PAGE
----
CHICAGO TRIBUNE: Obituary by Nancy Emrich Wednesday, April 19, 2006 Tom Dundee, 59 – Chicago's Own Troubadour of the Heart
Deep within there is a feeling That love and understanding's the door, And honesty is the key that was given to you and me To open it and so many more. -- Tom Dundee, "A Delicate Balance"
Tom Dundee would be the first to tell you he wasn't a folk singer. (Though that will surprise his worldwide folk audiences.)
He was a singer songwriter.
Better yet he was Chicago's truth teller. Never stridently, rarely loudly. He whispered the news of our lives that really mattered. It was musical poetry mixed with candor, astute humor, understating – always - his immense musical skill.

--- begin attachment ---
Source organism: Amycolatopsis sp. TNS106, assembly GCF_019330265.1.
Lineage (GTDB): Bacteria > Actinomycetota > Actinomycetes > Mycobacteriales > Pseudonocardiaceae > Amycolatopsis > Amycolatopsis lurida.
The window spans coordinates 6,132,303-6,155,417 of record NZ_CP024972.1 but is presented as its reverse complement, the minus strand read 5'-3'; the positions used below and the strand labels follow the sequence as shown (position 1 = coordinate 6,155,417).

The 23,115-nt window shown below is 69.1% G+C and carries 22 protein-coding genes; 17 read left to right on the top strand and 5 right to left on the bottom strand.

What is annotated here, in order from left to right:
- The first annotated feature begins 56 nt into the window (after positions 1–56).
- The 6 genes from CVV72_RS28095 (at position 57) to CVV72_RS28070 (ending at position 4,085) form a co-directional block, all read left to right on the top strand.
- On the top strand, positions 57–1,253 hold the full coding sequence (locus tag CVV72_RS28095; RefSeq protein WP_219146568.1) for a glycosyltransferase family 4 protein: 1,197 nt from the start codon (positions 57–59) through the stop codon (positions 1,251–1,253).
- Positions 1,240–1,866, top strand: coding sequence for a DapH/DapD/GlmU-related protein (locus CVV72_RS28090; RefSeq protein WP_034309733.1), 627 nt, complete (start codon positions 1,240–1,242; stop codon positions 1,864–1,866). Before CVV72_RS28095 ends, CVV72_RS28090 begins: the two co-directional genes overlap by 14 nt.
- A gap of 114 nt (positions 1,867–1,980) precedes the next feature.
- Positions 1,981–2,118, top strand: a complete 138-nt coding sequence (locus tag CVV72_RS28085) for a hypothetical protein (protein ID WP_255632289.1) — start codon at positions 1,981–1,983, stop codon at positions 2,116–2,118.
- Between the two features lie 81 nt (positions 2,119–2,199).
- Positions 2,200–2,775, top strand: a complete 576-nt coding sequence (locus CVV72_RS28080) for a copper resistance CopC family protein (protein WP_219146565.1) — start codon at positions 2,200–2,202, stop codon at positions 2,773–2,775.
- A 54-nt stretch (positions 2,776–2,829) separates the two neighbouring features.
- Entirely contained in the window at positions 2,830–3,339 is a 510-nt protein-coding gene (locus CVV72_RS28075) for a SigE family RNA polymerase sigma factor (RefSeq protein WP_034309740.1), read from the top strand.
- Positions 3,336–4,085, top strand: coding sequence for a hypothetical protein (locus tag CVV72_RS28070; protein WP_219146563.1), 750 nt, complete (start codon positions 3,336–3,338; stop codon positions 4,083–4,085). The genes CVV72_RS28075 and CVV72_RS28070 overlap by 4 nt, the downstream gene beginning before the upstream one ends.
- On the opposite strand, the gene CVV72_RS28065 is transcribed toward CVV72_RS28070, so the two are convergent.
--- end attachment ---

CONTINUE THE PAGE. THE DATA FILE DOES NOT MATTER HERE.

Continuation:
You won't find a website for Tom Dundee. Maybe another line from his best known song "A Delicate Balance" covers the way Tom saw the world. "To worry does nothing but steals from the loving and robs from the pleasure that's there."
And so he didn't worry his career along. He let it unfold. A staple of the Chicago music scene since the 1960s, his four decades performing built sustainable loyalty in his audiences. A private party gig in Montana grew into a nine-year annual event.
A house concert in Wilmette became an annual festival. A single word placed carefully about the quality of a young singer sparked a band and a CD. A troupe of Chicagoans followed him at every local gig. The songs bore repetition well and his intelligence and curiosity fed his patter between songs. His songs spoke of friendship and he lived it.